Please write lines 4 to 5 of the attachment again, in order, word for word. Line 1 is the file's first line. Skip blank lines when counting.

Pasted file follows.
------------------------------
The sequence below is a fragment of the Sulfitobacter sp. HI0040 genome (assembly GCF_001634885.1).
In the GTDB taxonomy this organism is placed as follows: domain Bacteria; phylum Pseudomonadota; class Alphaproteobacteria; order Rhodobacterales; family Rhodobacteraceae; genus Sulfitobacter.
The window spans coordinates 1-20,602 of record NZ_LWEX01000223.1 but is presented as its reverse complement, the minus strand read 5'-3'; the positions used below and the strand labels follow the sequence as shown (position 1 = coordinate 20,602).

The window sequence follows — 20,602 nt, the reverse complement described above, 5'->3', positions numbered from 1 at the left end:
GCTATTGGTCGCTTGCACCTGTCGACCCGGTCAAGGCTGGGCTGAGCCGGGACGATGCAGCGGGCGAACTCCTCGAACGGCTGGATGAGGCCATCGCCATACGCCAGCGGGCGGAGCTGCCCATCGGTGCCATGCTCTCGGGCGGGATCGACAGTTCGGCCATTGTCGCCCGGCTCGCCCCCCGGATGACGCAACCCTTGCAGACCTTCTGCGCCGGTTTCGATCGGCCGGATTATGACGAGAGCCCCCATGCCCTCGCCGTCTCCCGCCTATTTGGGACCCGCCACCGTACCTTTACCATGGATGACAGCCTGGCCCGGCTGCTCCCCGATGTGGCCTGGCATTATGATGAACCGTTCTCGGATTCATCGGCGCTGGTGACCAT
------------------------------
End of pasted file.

The window sequence follows — 20,602 nt, the reverse complement described above, 5'->3', positions numbered from 1 at the left end:
GCTATTGGTCGCTTGCACCTGTCGACCCGGTCAAGGCTGGGCTGAGCCGGGACGATGCAGCGGGCGAACTCCTCGAACGGCTGGATGAGGCCATCGCCATACGCCAGCGGGCGGAGCTGCCCATCGGTGCCATGCTCTCGGGCGGGATCGACAGTTCGGCCATTGTCGCCCGGCTCGCCCCCCGGATGACGCAACCCTTGCAGACCTTCTGCGCCGGTTTCGATCGGCCGGATTATGACGAGAGCCCCCATGCCCTCGCCGTCTCCCGCCTATTTGGGACCCGCCACCGTACCTTTACCATGGATGACAGCCTGGCCCGGCTGCTCCCCGATGTGGCCTGGCATTATGATGAACCGTTCTCGGATTCATCGGCGCTGGTGACCAT